We walked hand in hand across the road. Walking away from the building where our son was. Leaving him in the hands of surgeons. I could feel the shadow of the building behind me as I walked. It was as though the building was getting taller and leaning over my shoulder. Guilt. How could I just walk away and leave him there? But as everybody kept telling me I needed to look after myself as well. I zombie walked the ten-minute journey to Ronald McDonald House.

Ronald McDonald House is the McDonald’s charity. You know those little boxes full of pennies on the McDonald’s counter? Well they all go towards funding the building and maintenance of specially made apartment blocks across the country. The apartments are near hospitals and are for parents and families to be able to stay near their children during their stay in hospital. I had never heard of them before having Zach. I had no idea where those pennies went. That apartment was a safe haven for us. It became a rock in some very unsteady waters. Just knowing I could walk ten minutes down the road from the Evelina and have warm shower, clean comfortable bed and fresh clothes was amazing. When I left the wards in the afternoons to catch a nap it was at our room in the Ronald McDonald House. Emmanuel organised all of our clothes and belongings into the draws and wardrobe so that when I got back there It felt a little bit like home.  

We arrived at Ronald McDonald House and walked through the reception area. Emmanuel nodded to the receptionist and said hello. He had made friends already. Typical Emmanuel, he made friends everywhere we went. I love that about him. We went to the lifts and down to the end of the second-floor corridor. All the rooms were named after famous London land marks. Our room was the Tower of London. It sat opposite the laundry room and a shared kitchen and dining area. The room reminded me of a Premier Inn hotel. It was clean and comfortable and a little bit like home, but definitely not home. We don’t have an en suite bathroom for starters.

When I got back to the room I burst into tears. Emmanuel held me as I sobbed into his shoulder. He is going to be fine, he told me. “I know”, I mumbled back with my voice muffled. We sat on the bed and talked. We discussed how strong he was and how we know he will fight through this. I told Emmanuel that I a good vibe from his surgeon and had a good feeling about him. He said that it was reassuring to hear that from me. I often have a ‘gut feeling’ about things that tend to be fairly accurate. But it doesn’t stop your mind wondering. I kept thinking that the electricity would cut out and his bypass and breathing machine would stop mid-surgery. I thought his anaesthetist would lose attention and Zach would wake up half way through. Or that the surgeon would get shaky hands and cut something wrong. I couldn’t stop the onslaught of terrible thoughts. The worst was the image of his tiny body looking limp as he fell asleep right before we left him. His tiny body being cut open. His tiny little hands laying open without me holding them. I would have sat with him in the operating theatre if they had have let me. Just in case he had a sense of where he was, he would have known I was there with him. I would have held his hand as they took the blood away from his heart. I would have watched as they let a machine take it and become his heart for a period of time. I would have watched as they put a ‘line’ in his neck. I would have watched as they placed electrodes on his head. I would have watched as the numbers appeared on the monitors. I would have stayed through all of it and sat by him if they would have let me.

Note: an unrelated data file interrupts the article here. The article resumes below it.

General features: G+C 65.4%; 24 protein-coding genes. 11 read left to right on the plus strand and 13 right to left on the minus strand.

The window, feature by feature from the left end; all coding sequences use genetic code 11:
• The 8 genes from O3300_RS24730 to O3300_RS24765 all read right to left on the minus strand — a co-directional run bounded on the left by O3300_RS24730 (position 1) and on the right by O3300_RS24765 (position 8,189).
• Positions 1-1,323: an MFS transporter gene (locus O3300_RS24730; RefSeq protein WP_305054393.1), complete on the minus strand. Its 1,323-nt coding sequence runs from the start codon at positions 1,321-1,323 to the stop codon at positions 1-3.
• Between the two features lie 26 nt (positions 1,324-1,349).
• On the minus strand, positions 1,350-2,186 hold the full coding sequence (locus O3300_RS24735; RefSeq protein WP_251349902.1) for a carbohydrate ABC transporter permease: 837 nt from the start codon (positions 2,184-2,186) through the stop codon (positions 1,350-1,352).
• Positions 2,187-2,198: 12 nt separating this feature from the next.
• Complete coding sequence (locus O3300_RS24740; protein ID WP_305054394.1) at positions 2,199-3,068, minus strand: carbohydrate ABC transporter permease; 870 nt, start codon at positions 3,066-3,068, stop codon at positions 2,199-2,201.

I took a shower and got into some fresh pjs. Emmanuel put on some lounge clothes as well. We had some snacks in bed and decided to play a game. Emmanuel had bought an Emoji card game from the supermarket. You had to guess the movie from the Emojis. We laid in bed and laughed as we tried to guess the movies. The first one was a crown and a Lion so I shouted “King Lion!” The actual title of the movie is of course ‘Lion King.’ We laughed together. It was such a small thing but we found the game funny. I needed to release the tension and keep my mind off what was happening. I also needed to just be with Emmanuel. I felt like I had not been close to him for a while. Not sharing a bed made me feel far away from him. He was my anchor and I was drifting. We finished the game. My stitches sore from laughing so hard. We curled up together and slept. Our phones on loud sat next to us ready for the phone call from the surgeon.

At 5.31pm the surgeon called my phone. I answered within one ring.

“Hello” I said with a high-pitched urgency to my voice.

“Hello, everything went well with the surgery.” Said the surgeon

“Thank you.”

“He is being sorted out now and will be ready to move to PICU soon. You should be able to see him in half an hour or so.”

“Thank you so much. Thank you.”

“You are welcome.”

“Thank you.”

We hung up. I turned to Emmanuel who was waiting. “Everything went well, He said. We can go now.”

I showered again and got myself dressed. So did Emmanuel. We both grabbed another snack and a drink on the way out of the door. A proper meal was something we would not have for a while.

On the walk back to the hospital I felt so relieved that the surgery had gone well. The surgery was over. It was done. We just had to get through the recovery and we could soon be home. I wanted to run to the Evelina. We both called and messaged family on our way. Letting them know things were ok.

We arrived at the Evelina and out of habit nearly went to the Savannah ward, but remembered ourselves and found our way to the ‘Big Lift’ at the back of the hospital entrance area. The lift was empty as we went up. As we left the lift, we turned right into the small cupboard area to hang up our thick winter coats and wash our hands before entering the Paediatric Intensive Care Unit (PICU). We stood together holding hands and waited as the doors opened to the unit. Zach was in bed four. We walked through, looking around to locate bed four. We found it and walked forward.

If you would like to know more about the Ronald Macdonald houses charity follow this link. Donate.